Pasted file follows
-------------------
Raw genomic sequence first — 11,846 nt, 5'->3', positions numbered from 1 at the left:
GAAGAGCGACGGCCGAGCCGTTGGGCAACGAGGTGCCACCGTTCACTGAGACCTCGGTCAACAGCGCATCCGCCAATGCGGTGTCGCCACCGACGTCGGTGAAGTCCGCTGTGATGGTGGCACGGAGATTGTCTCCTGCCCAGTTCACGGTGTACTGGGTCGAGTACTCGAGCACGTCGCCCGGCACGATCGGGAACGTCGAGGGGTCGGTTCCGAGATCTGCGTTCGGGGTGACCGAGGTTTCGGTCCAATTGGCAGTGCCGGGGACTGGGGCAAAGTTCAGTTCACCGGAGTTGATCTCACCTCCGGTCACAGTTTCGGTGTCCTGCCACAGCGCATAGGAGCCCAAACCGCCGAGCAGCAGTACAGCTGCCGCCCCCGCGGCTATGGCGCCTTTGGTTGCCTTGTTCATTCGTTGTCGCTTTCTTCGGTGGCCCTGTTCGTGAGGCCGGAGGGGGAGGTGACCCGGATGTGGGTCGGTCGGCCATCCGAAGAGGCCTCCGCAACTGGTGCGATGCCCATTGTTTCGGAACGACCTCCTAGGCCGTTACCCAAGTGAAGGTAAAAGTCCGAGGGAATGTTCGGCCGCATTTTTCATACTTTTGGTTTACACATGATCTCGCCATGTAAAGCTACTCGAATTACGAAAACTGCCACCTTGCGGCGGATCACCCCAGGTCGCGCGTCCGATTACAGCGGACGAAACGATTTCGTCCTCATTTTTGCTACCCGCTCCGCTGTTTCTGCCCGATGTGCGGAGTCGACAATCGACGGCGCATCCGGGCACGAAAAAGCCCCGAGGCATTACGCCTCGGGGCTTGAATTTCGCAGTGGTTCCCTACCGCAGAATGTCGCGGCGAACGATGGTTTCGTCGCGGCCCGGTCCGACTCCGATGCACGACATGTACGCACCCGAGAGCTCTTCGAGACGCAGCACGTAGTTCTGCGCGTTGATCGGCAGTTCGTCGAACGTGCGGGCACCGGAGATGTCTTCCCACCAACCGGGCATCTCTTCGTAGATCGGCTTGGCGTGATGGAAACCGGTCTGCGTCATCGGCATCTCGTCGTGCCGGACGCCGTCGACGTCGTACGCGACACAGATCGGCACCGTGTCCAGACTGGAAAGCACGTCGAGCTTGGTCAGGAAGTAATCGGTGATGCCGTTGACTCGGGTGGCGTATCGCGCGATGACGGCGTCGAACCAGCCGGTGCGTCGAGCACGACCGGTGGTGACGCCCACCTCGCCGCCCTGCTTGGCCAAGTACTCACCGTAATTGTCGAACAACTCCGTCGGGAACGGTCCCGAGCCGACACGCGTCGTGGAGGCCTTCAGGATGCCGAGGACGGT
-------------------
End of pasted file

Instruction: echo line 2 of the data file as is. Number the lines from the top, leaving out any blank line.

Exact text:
GAAGAGCGACGGCCGAGCCGTTGGGCAACGAGGTGCCACCGTTCACTGAGACCTCGGTCAACAGCGCATCCGCCAATGCGGTGTCGCCACCGACGTCGGTGAAGTCCGCTGTGATGGTGGCACGGAGATTGTCTCCTGCCCAGTTCACGGTGTACTGGGTCGAGTACTCGAGCACGTCGCCCGGCACGATCGGGAACGTCGAGGGGTCGGTTCCGAGATCTGCGTTCGGGGTGACCGAGGTTTCGGTCCAATTGGCAGTGCCGGGGACTGGGGCAAAGTTCAGTTCACCGGAGTTGATCTCACCTCCGGTCACAGTTTCGGTGTCCTGCCACAGCGCATAGGAGCCCAAACCGCCGAGCAGCAGTACAGCTGCCGCCCCCGCGGCTATGGCGCCTTTGGTTGCCTTGTTCATTCGTTGTCGCTTTCTTCGGTGGCCCTGTTCGTGAGGCCGGAGGGGGAGGTGACCCGGATGTGGGTCGGTCGGCCATCCGAAGAGGCCTCCGCAACTGGTGCGATGCCCATTGTTTCGGAACGACCTCCTAGGCCGTTACCCAAGTGAAGGTAAAAGTCCGAGGGAATGTTCGGCCGCATTTTTCATACTTTTGGTTTACACATGATCTCGCCATGTAAAGCTACTCGAATTACGAAAACTGCCACCTTGCGGCGGATCACCCCAGGTCGCGCGTCCGATTACAGCGGACGAAACGATTTCGTCCTCATTTTTGCTACCCGCTCCGCTGTTTCTGCCCGATGTGCGGAGTCGACAATCGACGGCGCATCCGGGCACGAAAAAGCCCCGAGGCATTACGCCTCGGGGCTTGAATTTCGCAGTGGTTCCCTACCGCAGAATGTCGCGGCGAACGATGGTTTCGTCGCGGCCCGGTCCGACTCCGATGCACGACATGTACGCACCCGAGAGCTCTTCGAGACGCAGCACGTAGTTCTGCGCGTTGATCGGCAGTTCGTCGAACGTGCGGGCACCGGAGATGTCTTCCCACCAACCGGGCATCTCTTCGTAGATCGGCTTGGCGTGATGGAAACCGGTCTGCGTCATCGGCATCTCGTCGTGCCGGACGCCGTCGACGTCGTACGCGACACAGATCGGCACCGTGTCCAGACTGGAAAGCACGTCGAGCTTGGTCAGGAAGTAATCGGTGATGCCGTTGACTCGGGTGGCGTATCGCGCGATGACGGCGTCGAACCAGCCGGTGCGTCGAGCACGACCGGTGGTGACGCCCACCTCGCCGCCCTGCTTGGCCAAGTACTCACCGTAATTGTCGAACAACTCCGTCGGGAACGGTCCCGAGCCGACACGCGTCGTGGAGGCCTTCAGGATGCCGAGGACGGT